[Frontiers in Bioscience 17, 1362-1388, January 1, 2012]

DNA repair mechanisms protect our genome from carcinogenesis

Maria Carolina Strano Moraes1, Januario Bispo Cabral Neto1,2, Carlos Frederico Martins Menck1

1Department of Microbiology, Institute of Biomedical Sciences, University of Sao Paulo, Av. Prof. Lineu Prestes, 1374, Sao Paulo, SP, Brazil, 2Institute of Biophysics Carlos Chagas Filho, Federal University of Rio de Janeiro, Rio de Janeiro, RJ, Brazil

TABLE OF CONTENTS

1. Abstract
2. Introduction
3. Xeroderma pigmentosum and other NER-related disorders: NER defects promote cancer prone and progeria syndromes
4. Ataxia-telangiectasia: starting point for understanding the DNA damage-response network
4.1. Which comes first: sensors or transducers?
5. The many facets of Fanconi anemia
5.1. ICLs: a huge challenge for DNA replication countered by a criss-cross pathway
5.2. FA/BRCA pathway and iPS cells technique: a hope in gene/cell therapy
6. Other genome instability syndromes related to DNA repair defects
6.1. MYH-associated polyposis (MAP) and Lynch syndromes
6.2. The Bloom, Werner and Rothmund-Thomson syndromes
6.3. Neurodegenerative and neuromuscular diseases
6.4. Atherosclerosis and the Metabolic syndrome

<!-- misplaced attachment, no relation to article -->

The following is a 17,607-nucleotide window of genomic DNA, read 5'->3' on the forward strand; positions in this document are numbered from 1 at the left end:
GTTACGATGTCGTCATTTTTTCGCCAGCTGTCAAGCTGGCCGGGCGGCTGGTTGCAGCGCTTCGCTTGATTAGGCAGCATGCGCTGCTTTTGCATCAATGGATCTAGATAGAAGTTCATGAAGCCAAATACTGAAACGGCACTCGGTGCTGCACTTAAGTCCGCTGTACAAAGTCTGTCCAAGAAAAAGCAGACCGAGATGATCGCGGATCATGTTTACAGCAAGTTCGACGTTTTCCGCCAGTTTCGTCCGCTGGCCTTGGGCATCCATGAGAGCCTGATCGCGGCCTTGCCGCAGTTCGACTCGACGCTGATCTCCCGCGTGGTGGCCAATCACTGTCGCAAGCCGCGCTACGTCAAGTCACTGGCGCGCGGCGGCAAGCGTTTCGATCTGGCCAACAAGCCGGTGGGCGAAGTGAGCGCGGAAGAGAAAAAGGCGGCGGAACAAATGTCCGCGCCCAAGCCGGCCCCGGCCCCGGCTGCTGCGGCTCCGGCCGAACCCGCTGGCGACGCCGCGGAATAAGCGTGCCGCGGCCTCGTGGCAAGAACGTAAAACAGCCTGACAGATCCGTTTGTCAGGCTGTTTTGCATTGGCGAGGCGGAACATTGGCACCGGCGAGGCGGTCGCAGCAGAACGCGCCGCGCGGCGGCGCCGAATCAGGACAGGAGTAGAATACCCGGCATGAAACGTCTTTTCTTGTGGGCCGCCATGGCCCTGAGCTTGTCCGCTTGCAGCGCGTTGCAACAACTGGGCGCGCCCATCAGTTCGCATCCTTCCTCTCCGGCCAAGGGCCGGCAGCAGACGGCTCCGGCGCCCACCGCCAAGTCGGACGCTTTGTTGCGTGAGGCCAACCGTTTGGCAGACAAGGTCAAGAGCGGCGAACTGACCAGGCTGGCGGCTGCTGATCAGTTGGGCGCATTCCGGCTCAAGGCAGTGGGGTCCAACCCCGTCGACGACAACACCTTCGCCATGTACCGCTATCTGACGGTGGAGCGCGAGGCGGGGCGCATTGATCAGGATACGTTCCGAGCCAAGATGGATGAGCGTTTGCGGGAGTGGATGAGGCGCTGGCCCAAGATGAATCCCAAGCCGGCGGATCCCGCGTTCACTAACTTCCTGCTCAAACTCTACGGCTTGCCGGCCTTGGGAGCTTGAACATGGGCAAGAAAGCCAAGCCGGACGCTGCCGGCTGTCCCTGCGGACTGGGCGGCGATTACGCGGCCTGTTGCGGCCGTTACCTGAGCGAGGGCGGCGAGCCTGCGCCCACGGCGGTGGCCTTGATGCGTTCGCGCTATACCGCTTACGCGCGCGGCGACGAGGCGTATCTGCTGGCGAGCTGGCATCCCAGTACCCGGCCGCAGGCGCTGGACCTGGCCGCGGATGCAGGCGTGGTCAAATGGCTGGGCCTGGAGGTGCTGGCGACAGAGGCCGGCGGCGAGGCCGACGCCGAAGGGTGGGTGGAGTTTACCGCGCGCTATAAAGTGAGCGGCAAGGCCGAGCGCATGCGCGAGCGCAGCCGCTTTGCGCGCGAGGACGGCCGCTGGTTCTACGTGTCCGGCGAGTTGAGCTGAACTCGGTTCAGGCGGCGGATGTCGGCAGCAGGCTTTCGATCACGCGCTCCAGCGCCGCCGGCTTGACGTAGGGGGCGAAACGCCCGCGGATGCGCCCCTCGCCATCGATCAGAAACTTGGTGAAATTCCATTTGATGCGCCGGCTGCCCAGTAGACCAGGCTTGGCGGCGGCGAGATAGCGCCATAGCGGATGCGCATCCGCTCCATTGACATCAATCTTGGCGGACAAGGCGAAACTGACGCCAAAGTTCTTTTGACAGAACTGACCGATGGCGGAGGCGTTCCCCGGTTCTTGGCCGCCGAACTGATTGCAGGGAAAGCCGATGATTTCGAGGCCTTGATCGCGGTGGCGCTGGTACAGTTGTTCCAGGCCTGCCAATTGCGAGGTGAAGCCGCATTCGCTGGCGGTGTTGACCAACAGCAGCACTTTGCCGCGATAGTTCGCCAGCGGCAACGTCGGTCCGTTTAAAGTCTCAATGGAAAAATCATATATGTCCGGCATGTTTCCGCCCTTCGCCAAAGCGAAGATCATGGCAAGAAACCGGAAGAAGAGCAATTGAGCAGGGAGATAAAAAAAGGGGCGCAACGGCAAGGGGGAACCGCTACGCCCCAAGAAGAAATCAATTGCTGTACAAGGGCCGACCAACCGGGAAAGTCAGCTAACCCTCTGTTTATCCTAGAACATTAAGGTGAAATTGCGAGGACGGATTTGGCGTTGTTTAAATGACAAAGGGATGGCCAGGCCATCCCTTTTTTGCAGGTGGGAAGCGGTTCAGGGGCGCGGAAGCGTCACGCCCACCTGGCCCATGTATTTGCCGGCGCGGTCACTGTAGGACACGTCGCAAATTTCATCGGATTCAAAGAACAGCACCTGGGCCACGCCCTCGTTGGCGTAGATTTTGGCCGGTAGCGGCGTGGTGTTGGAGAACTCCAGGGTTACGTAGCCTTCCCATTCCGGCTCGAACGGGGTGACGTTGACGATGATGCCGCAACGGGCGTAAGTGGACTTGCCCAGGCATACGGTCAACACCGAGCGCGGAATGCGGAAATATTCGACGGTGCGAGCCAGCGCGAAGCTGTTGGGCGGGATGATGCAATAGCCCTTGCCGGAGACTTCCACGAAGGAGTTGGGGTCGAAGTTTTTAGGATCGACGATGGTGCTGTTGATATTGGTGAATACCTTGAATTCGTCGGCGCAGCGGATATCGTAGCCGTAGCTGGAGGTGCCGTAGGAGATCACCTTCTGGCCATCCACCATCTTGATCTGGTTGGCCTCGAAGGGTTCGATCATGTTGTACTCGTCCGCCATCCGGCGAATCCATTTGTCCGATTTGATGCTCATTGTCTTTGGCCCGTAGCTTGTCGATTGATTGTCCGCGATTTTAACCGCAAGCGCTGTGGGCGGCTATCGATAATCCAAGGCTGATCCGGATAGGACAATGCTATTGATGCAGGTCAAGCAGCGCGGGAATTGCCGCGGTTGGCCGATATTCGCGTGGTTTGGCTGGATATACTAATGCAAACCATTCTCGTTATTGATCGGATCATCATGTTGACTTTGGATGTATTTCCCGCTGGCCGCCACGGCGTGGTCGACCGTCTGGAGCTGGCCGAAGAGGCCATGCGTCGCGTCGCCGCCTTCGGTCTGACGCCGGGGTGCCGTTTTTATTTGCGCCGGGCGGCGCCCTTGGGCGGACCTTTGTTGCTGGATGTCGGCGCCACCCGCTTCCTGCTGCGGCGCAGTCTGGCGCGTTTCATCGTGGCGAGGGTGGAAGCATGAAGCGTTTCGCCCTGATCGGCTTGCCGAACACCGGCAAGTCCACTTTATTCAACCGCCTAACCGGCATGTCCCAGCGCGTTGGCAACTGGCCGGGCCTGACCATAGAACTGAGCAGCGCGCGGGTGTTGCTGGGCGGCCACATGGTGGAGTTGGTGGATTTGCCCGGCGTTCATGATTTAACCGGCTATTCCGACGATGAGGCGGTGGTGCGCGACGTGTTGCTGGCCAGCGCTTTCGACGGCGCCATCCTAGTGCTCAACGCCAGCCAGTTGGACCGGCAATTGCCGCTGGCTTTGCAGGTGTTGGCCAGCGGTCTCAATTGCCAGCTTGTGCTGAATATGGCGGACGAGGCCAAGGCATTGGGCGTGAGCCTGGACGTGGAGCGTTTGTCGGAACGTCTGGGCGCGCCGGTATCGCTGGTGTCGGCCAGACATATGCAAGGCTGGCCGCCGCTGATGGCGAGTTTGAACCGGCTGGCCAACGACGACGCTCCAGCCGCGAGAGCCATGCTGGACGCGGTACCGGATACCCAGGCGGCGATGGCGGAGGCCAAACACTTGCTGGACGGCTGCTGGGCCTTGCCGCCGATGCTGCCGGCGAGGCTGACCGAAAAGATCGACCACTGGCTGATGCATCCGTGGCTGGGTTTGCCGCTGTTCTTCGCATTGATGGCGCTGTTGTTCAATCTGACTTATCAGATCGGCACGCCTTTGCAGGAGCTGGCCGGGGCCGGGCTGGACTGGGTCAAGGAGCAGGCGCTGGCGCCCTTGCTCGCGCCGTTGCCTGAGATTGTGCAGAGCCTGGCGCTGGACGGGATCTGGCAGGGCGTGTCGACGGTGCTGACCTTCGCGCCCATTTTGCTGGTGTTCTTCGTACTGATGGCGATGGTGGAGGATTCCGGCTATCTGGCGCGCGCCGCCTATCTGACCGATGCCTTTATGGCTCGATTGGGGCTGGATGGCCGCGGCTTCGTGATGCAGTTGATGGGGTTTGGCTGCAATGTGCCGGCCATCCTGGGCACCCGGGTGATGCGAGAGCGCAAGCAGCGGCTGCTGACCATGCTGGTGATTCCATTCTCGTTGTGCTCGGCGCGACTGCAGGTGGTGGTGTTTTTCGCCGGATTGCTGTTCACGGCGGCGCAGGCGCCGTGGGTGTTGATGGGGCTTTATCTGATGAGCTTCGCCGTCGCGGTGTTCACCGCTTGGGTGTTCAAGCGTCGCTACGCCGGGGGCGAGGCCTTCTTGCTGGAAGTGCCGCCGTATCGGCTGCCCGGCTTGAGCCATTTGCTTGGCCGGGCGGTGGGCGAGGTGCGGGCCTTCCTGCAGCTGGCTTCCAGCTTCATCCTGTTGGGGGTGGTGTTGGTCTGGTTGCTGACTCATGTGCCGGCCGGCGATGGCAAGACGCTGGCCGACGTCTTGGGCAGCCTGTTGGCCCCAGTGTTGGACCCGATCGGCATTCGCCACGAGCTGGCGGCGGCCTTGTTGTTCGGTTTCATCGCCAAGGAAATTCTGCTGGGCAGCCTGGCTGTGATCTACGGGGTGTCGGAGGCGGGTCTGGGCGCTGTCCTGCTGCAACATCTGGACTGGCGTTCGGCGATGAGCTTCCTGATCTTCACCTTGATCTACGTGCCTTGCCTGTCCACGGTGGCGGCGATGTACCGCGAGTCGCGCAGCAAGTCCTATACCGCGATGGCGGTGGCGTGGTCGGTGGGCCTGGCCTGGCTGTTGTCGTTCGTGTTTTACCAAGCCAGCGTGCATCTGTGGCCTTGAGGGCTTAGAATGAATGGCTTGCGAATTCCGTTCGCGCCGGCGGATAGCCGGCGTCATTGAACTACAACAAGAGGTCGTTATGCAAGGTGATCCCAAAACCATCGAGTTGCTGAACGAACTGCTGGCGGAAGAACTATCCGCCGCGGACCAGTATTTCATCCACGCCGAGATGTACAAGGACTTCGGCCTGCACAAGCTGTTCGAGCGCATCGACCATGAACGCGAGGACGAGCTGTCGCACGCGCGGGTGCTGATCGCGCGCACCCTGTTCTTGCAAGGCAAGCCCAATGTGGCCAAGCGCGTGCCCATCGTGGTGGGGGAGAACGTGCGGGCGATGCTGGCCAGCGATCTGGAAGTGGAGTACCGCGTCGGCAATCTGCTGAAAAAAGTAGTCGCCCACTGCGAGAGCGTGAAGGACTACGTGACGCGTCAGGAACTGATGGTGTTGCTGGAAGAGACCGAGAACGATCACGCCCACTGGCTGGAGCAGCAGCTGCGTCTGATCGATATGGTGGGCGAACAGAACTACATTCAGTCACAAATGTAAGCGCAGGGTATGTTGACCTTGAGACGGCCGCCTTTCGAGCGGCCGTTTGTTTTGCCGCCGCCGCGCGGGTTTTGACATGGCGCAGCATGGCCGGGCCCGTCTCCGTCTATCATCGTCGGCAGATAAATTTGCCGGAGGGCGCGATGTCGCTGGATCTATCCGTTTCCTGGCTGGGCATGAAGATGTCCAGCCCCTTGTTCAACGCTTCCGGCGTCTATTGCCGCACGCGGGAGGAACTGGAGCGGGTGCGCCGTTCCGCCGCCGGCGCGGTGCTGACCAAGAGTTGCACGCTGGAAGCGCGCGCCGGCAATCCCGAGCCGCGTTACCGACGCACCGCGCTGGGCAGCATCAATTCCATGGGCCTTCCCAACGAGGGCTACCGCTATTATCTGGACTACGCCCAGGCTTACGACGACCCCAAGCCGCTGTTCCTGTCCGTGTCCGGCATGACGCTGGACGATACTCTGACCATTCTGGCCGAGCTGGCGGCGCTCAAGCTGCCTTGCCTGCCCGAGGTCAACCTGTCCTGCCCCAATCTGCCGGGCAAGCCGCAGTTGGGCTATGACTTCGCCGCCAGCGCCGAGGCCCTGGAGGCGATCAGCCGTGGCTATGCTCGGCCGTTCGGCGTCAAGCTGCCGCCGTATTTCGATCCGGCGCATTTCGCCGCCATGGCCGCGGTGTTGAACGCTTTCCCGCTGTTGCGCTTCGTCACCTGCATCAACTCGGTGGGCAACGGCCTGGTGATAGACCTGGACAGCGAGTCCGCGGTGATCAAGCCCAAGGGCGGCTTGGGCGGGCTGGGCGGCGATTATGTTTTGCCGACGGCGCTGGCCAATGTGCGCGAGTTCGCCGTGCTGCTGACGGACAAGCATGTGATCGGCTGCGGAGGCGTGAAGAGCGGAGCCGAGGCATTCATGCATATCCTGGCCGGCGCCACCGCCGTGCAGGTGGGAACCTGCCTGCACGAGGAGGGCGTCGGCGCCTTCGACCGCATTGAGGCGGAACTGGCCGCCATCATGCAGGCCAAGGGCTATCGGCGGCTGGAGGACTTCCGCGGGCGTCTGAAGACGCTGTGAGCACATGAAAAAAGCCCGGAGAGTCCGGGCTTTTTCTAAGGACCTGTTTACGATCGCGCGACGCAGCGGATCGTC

6.5. New target partners involved in DDR and more potential DNA repair related disorders
7. DNA repair and cancer chemotherapy
7.1. The PARP inhibitors
7.2. Targeting the FA/BRCA pathway for cancer therapy
8. Summary and perspectives
8.1. Unrepaired DNA damage: a shortcut towards cancer and aging
8.2. Targeting DNA damage responses for therapy
9. Acknowledgments
10. References

1. ABSTRACT

Human cells are constantly exposed to DNA damage. Without repair, damage can result in genetic instability and eventually cancer. The strong association between the lack of DNA damage repair, mutations and cancer is dramatically demonstrated by a number of cancer-prone human syndromes, such as xeroderma pigmentosum (XP), ataxia-telangiectasia (AT) and Fanconi anemia (FA). This review focuses on the historical discoveries related with these three diseases and describes their impact on the understanding of DNA repair mechanisms and the causes of human cancer. As deficiencies in DNA repair are also often related with progeria symptoms, unrepaired damage and aging are somehow related. Several other pathologies associated with DNA repair defects, genetic instability and increased cancer risk are also discussed. In fact, studies with cells from these many syndromes have helped in understanding important levels of protection against cancer and aging, although little help has actually been conferred to the patients in terms of therapy. Finally, the recent advances in combined basic and translational research on DNA repair and chemotherapy are presented.